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On Second Thought

Upton Bell is putting on a display at UMass

A display case containing items donated to UMass by Upton Bell in honor of his father, Bert Bell, the second commissioner of the NFL.
A display case containing items donated to UMass by Upton Bell in honor of his father, Bert Bell, the second commissioner of the NFL.UMass

Everything you’d ever want to know about Upton Bell is displayed in perpetuity in a glass case in Amherst, on the 25th floor of the W.E.B. Du Bois Library, the tower in the center of the sprawling UMass campus.

OK, a slight edit before we continue. For everything you’d want to know of Bell’s 83 years, and counting, the display case surely would have to extend out to the Berkshires, possibly with a few acres annexed from neighboring Vermont (visible from the windows on the library’s 25th floor).

The man has led an interesting life, and he has stories. Lots and lots and lots of stories, loads of them chronicled in his recent book, “Present At The Creation,” an overview of his life in football that he authored with ex-Globe sportswriter Ron Borges.


“He’s a talker,” said Kirstin Kay, the sport innovation archivist at UMass, who spent a sizable portion of the last 18 months curating Bell’s artifacts for display. “I think that’s safe to say.”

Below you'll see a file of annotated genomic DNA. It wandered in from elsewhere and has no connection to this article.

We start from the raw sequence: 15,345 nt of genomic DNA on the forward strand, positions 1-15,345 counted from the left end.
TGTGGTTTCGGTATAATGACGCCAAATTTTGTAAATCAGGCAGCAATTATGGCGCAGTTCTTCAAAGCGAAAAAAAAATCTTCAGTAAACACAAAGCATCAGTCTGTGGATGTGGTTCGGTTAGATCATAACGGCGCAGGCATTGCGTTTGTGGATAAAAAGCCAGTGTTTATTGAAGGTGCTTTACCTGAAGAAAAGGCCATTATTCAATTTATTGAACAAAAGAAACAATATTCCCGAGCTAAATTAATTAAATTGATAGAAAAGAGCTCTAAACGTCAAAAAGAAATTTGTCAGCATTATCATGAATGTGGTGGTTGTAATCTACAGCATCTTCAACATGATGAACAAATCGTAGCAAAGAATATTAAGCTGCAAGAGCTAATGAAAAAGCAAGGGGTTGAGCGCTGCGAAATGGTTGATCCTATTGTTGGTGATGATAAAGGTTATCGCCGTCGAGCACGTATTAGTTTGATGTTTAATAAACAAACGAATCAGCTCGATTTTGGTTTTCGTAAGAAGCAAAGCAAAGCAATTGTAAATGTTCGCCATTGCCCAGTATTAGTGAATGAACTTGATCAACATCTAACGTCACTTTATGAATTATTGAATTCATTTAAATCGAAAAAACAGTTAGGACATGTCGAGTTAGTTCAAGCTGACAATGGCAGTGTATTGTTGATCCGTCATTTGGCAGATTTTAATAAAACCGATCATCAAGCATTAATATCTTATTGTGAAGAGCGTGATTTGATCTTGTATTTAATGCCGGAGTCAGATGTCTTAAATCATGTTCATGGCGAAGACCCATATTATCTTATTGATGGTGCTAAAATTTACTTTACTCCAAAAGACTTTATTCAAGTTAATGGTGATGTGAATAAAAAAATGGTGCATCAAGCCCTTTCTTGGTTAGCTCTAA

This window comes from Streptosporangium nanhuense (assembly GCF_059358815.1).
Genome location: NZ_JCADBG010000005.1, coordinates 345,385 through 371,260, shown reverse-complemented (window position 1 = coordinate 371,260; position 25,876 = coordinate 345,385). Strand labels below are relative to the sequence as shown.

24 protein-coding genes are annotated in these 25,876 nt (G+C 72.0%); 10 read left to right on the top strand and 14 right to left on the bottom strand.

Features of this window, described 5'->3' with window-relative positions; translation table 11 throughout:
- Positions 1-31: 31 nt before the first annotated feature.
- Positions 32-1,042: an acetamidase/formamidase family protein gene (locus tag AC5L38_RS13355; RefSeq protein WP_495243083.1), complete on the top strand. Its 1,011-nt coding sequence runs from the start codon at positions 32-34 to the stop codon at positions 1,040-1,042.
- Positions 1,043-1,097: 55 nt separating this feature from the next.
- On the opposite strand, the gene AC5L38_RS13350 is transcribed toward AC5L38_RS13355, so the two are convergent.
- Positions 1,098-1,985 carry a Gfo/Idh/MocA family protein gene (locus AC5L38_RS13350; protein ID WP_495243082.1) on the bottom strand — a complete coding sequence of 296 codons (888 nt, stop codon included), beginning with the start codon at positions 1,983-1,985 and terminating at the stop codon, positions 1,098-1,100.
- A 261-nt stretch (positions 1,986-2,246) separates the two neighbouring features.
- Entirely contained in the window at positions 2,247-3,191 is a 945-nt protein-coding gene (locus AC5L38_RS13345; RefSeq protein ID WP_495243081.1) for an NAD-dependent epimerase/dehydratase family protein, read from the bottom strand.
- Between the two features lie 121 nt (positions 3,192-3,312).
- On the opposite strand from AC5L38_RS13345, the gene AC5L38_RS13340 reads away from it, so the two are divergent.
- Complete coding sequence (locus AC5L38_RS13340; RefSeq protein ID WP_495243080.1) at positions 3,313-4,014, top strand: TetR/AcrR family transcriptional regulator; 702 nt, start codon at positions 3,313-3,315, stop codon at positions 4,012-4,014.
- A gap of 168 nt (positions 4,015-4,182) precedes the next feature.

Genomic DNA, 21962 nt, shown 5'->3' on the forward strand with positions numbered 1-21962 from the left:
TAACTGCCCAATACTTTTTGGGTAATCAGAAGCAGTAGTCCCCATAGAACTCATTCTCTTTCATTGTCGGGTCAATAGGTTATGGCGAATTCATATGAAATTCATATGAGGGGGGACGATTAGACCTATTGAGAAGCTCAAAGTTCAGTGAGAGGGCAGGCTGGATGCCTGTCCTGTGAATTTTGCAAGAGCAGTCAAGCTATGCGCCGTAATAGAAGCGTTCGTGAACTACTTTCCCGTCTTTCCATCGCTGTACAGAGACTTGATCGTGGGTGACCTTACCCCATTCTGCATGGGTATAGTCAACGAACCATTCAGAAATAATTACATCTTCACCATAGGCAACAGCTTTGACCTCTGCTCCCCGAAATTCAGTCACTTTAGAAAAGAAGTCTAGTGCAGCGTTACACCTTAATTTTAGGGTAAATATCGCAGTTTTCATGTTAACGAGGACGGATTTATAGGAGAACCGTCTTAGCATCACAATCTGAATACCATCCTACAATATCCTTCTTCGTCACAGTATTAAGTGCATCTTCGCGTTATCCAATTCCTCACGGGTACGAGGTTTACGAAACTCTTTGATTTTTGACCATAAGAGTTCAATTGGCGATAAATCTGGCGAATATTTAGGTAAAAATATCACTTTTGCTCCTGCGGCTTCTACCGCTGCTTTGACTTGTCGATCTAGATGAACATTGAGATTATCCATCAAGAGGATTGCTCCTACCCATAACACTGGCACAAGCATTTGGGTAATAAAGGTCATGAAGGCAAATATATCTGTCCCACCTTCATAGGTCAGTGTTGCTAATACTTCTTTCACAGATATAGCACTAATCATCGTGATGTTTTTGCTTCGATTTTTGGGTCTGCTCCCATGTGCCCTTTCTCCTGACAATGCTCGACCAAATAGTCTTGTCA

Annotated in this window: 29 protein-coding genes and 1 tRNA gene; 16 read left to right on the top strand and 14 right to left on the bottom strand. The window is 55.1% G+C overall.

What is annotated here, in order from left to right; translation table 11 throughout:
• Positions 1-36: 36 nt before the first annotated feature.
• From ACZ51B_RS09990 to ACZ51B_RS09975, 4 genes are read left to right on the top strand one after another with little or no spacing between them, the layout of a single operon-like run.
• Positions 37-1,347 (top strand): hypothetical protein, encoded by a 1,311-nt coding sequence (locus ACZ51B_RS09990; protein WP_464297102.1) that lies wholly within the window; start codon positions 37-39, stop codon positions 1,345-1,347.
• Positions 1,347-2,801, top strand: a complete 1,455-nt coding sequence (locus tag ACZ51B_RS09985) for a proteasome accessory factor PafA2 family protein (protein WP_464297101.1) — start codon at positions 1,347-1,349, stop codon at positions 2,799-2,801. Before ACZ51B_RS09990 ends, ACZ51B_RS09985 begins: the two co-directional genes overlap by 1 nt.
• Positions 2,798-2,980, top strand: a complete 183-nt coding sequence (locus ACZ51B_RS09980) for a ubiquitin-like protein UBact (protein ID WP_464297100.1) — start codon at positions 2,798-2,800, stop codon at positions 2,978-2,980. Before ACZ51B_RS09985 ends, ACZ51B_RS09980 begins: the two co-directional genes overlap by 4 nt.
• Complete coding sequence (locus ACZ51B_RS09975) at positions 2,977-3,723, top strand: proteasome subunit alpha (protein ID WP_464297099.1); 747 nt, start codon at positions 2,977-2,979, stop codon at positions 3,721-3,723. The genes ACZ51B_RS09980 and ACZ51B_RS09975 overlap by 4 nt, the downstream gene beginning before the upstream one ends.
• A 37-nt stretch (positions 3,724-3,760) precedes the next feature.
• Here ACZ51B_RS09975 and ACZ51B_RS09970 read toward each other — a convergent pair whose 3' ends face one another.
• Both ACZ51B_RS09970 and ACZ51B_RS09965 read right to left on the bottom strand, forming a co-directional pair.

Many of Bell’s tales are intertwined with those of his father, Bert Bell, the second commissioner of the National Football League (1946-59), whose legacy is also weaved into the exhibit. The crown jewel in the collection is Upton’s ring from Super Bowl V (final: Baltimore 16, Dallas 13), earned for his work as the Colts’ director of player personnel.

Only some five weeks after that Super Bowl triumph on Jan. 17, 1971, Bell, then only 33, was hired by the Patriots, who made him the youngest general manager in NFL history.

“And at the behest of Billy Sullivan,” recalled Bell, referring to the owner/founding father of the Patriots, “I was fired on Dec. 5, 1972.”

A brief stay.

“Yeah,” he said, “about as short as the Kennedy Administration.”